Canker Sore Outbreaks, Cold Sores, and Gluten
Canker sores and cold sores are two types of mouth sores that may be affected by eating gluten. Many people consider them trivial but these painful and annoying eruptions may be a clue that something is amiss. A 2020 study found the incidence of celiac disease to be three times as high as the general population if a child had recurrent canker sores/aphthous ulcers.
Canker sores and cold sores are both very common and frequently confused. Their presence is usually seen as a bother that is not worthy of mention. I typically have to inquire about them or they are not discussed. Patients ask, “Everyone gets them, don’t they?”
While they may be commonplace, if they are appearing frequently, further evaluation for underlying reasons is warranted.
Canker sores, known as aphthous ulcers in the medical community, are round or oval lesions, usually surrounded by redness and mild swelling. They occur on the gums, inside of the cheeks and under the tongue. They do not appear on the lips, palate or top of the tongue. You may have anywhere from one to six at a time and they typically last seven to ten days. No one knows their true cause, but there are many known triggers, including gluten for those with a gluten-related disorder. Canker sores are not contagious. They are usually infrequent, occurring once or twice a year. When canker sores occur often, it should be a red flag to you and your practitioner, and prompt further evaluation.
Common triggers for canker sores/ aphthous ulcers include stress, food allergies and sensitivities, hormonal changes, vitamin and mineral deficiencies (iron, folate, B12, zinc ) and sodium lauryl sulfate (found in most toothpaste). They also occur more commonly in people with celiac disease, Crohn’s disease, dermatitis herpetiformis, Behcet’s Disease, and gastric reflux disease. Local trauma to the area, such as accidentally biting your cheek, can also trigger the formation of a canker sore.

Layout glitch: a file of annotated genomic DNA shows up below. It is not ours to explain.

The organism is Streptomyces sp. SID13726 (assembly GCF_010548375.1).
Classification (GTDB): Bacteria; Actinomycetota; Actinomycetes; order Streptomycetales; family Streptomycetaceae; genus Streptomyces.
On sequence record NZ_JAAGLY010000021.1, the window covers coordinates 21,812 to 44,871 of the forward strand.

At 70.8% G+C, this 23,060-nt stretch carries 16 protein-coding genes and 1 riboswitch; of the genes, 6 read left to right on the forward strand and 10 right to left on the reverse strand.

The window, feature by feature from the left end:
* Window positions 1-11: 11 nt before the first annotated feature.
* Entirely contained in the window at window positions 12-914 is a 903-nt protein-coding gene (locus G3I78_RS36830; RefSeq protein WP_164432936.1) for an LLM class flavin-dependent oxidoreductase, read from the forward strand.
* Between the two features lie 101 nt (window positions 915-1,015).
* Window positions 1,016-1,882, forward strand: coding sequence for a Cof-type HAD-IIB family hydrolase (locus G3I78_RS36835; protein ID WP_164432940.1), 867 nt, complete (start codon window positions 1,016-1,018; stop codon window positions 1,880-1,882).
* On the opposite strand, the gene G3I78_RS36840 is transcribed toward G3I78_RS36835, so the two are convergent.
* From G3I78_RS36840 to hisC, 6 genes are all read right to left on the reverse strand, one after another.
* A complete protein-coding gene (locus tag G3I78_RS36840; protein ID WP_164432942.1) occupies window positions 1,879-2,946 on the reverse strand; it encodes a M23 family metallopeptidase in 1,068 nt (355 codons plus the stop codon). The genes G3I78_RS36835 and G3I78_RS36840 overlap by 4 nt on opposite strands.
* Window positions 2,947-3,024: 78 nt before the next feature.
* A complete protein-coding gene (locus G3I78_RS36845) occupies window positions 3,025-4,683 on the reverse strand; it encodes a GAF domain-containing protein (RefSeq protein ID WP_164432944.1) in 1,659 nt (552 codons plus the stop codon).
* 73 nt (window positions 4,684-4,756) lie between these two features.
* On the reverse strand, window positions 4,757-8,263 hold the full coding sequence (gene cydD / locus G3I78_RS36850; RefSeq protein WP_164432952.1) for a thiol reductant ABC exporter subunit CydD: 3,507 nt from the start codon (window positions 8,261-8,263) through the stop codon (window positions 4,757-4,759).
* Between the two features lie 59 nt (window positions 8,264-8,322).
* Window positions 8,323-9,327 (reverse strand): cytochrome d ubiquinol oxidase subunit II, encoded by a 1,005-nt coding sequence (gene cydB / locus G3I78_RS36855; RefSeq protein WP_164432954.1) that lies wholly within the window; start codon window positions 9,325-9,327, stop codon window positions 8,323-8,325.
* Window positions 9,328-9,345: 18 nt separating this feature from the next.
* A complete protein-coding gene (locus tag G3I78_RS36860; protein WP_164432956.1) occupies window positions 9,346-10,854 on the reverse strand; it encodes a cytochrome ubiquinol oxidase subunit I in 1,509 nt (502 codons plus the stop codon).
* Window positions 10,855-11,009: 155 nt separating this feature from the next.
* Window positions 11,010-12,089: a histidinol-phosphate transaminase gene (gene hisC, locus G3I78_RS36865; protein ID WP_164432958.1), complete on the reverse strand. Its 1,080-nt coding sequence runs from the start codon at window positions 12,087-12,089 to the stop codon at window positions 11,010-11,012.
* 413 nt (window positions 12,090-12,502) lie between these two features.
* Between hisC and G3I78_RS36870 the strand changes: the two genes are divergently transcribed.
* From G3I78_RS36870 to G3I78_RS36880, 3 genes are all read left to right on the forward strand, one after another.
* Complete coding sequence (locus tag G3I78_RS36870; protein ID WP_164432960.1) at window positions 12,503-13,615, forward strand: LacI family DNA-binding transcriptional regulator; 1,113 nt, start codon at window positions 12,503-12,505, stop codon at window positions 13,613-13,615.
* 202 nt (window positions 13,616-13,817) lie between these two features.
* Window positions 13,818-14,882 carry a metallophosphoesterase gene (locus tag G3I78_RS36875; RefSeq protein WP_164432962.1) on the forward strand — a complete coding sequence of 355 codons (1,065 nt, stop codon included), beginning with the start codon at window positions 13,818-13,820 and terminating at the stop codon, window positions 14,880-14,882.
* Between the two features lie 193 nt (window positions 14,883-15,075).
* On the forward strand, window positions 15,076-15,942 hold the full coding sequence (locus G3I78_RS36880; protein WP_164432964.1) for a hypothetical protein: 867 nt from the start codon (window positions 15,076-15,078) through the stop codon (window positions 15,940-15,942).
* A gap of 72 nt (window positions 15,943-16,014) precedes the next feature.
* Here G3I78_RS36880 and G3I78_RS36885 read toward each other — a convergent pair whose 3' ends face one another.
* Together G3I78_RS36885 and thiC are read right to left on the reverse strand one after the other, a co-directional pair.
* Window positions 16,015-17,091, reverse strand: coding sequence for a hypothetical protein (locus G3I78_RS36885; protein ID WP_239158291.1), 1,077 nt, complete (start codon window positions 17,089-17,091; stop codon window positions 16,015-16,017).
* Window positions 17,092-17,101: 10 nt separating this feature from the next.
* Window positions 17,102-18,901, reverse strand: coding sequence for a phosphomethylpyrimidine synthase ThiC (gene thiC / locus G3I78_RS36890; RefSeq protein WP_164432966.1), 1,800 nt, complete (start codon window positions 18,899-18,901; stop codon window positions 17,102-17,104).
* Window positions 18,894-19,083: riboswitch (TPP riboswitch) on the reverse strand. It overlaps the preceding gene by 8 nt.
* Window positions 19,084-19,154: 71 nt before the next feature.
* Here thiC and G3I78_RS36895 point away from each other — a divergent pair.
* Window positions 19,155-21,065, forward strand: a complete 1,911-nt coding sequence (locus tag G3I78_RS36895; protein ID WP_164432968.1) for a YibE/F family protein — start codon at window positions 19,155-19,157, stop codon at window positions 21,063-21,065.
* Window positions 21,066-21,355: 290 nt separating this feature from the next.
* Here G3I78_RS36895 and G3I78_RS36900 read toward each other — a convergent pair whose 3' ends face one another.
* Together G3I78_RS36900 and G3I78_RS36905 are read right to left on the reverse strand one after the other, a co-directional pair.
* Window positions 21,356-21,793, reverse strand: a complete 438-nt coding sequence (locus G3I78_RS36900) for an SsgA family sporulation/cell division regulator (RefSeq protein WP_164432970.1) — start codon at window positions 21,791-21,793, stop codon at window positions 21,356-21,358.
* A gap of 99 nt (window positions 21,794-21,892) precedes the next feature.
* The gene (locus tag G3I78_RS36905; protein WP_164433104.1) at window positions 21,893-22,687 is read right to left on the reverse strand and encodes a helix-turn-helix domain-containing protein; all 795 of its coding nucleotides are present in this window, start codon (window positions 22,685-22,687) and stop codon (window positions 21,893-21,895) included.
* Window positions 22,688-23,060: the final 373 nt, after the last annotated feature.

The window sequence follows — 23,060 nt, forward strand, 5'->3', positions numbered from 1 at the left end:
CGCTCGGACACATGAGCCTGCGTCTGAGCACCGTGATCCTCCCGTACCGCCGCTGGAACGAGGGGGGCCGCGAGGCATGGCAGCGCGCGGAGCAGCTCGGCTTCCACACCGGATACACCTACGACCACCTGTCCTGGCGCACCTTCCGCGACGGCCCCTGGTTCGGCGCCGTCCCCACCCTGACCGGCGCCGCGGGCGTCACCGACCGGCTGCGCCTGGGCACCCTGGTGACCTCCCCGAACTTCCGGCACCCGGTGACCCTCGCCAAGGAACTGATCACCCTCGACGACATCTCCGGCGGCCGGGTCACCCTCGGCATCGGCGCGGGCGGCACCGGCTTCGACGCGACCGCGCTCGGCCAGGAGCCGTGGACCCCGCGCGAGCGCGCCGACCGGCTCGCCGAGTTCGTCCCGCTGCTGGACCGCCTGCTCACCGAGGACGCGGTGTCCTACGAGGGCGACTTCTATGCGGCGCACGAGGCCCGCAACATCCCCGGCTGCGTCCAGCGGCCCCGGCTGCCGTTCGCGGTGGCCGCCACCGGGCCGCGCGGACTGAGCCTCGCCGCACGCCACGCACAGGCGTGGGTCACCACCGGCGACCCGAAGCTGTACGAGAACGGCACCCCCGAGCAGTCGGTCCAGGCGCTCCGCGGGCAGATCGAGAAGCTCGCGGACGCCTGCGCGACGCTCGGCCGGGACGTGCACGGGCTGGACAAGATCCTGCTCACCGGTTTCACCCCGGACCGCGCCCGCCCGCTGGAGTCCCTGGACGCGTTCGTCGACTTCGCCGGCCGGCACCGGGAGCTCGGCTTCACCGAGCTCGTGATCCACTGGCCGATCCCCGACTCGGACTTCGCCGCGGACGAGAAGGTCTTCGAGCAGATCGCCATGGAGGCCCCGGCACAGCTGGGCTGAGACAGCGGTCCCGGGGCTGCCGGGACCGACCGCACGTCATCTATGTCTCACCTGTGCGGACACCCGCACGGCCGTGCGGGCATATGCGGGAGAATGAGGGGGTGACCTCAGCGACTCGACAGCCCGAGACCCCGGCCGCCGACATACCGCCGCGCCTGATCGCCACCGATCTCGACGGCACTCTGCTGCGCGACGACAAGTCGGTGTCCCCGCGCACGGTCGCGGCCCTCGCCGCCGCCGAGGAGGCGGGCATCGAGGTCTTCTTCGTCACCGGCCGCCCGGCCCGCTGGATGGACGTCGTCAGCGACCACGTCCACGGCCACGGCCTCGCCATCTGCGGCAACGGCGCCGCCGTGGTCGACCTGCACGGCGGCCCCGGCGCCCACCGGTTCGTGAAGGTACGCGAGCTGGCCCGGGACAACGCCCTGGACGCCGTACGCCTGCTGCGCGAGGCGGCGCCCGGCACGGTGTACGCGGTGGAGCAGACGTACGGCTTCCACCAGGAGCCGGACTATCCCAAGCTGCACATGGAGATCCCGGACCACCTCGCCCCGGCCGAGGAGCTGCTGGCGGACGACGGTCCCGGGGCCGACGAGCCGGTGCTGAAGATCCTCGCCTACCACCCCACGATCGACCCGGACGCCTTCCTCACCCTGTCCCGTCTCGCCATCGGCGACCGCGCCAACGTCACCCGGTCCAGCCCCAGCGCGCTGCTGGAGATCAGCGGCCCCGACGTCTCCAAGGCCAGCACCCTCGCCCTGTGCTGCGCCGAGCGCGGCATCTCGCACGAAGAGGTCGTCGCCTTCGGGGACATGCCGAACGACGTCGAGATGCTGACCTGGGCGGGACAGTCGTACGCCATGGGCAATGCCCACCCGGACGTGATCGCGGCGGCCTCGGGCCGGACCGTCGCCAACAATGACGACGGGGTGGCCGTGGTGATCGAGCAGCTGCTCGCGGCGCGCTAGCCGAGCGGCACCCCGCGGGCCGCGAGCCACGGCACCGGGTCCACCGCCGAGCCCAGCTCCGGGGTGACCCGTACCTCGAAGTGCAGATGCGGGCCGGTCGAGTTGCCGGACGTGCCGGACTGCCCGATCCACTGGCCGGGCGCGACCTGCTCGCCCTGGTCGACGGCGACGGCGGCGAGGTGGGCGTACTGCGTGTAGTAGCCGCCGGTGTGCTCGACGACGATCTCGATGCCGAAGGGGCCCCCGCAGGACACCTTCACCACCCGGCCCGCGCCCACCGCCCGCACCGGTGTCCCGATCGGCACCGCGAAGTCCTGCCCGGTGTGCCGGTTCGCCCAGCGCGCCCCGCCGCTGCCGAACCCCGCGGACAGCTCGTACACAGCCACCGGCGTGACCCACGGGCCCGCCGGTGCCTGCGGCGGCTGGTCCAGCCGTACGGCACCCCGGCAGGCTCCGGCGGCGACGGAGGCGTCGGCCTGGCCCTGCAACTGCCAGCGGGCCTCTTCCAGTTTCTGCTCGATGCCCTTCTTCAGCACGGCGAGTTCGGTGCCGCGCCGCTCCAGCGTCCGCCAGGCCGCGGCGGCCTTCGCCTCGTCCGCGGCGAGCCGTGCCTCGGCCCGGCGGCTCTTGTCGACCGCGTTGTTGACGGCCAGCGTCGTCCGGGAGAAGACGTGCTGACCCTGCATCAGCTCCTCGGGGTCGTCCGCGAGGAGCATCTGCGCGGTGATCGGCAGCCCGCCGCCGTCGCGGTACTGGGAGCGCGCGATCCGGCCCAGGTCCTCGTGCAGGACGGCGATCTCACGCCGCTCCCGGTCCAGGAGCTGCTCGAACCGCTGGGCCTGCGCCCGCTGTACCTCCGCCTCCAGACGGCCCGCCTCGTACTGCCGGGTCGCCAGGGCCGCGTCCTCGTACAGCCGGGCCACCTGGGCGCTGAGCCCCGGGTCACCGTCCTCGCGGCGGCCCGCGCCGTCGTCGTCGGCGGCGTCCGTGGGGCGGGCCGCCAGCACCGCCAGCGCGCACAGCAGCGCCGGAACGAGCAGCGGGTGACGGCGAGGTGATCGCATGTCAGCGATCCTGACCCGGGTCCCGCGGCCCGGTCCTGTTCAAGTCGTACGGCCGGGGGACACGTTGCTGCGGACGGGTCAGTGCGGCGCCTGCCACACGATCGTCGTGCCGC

Canker Sores and Gluten
Canker sores occur more commonly in people with celiac disease than in the general population. In a 2004 study, five percent of patients with recurrent canker sores were found to have celiac disease. Since this is five times the rate of celiac disease in the general population, a patient with recurrent canker sores should receive prompt screening for celiac disease.
Canker sores are often a sign that someone has been exposed to gluten accidentally while maintaining an otherwise gluten-free diet.I see this frequently in my office; sores appear after a person with celiac disease has dined out. Could canker sores be a clue to cross-contamination in small amounts? I have not found any medical studies about a possible correlation, as it would be difficult to research, but I hear this from my patients frequently.
Some researchers believe that the oral ulcers that occur with celiac disease may be different than the oral ulcers of aphthous stomatitis (canker sores). I would argue that the patient and doctor will be unable to distinguish this difference clinically and that any patient with recurrent oral ulceration should be evaluated for celiac disease.
Do people with non-celiac gluten sensitivity (NCGS) ]get canker sores/aphthous ulcers from gluten? There is very little data on a correlation, but a study published in September 2015 found that the number of canker sores did increase when people with NCGS ate gluten.
Canker Sores: Traditional Therapies
Most canker sores resolve on their own in seven to ten days, but if they are particularly painful or large, treatment may be needed. Mouth rinses, a topical numbing medicine, vitamins (if deficient), anti-inflammatory medication or acetaminophen are used to control symptoms. Topical steroids or steroid rinses are given if symptoms are severe.